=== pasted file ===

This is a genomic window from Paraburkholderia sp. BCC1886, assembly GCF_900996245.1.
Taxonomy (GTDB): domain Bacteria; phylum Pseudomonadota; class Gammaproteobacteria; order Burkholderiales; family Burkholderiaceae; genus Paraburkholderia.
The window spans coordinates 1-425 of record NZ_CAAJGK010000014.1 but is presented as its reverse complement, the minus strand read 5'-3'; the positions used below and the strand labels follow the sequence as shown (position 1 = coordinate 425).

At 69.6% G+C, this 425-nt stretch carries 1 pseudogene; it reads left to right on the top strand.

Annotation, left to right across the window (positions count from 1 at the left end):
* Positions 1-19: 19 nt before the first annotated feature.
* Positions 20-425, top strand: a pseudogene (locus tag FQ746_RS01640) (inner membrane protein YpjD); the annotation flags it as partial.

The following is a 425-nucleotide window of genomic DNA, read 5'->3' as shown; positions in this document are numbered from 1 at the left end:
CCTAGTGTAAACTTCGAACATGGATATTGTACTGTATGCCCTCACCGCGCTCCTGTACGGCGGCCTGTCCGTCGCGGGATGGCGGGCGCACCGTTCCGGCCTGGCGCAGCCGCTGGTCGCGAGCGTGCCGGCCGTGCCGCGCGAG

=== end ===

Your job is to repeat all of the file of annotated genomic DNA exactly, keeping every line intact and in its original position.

This is a genomic window from Paraburkholderia sp. BCC1886, assembly GCF_900996245.1.
Taxonomy (GTDB): domain Bacteria; phylum Pseudomonadota; class Gammaproteobacteria; order Burkholderiales; family Burkholderiaceae; genus Paraburkholderia.
The window spans coordinates 1-425 of record NZ_CAAJGK010000014.1 but is presented as its reverse complement, the minus strand read 5'-3'; the positions used below and the strand labels follow the sequence as shown (position 1 = coordinate 425).

At 69.6% G+C, this 425-nt stretch carries 1 pseudogene; it reads left to right on the top strand.

Annotation, left to right across the window (positions count from 1 at the left end):
* Positions 1-19: 19 nt before the first annotated feature.
* Positions 20-425, top strand: a pseudogene (locus tag FQ746_RS01640) (inner membrane protein YpjD); the annotation flags it as partial.

The following is a 425-nucleotide window of genomic DNA, read 5'->3' as shown; positions in this document are numbered from 1 at the left end:
CCTAGTGTAAACTTCGAACATGGATATTGTACTGTATGCCCTCACCGCGCTCCTGTACGGCGGCCTGTCCGTCGCGGGATGGCGGGCGCACCGTTCCGGCCTGGCGCAGCCGCTGGTCGCGAGCGTGCCGGCCGTGCCGCGCGAG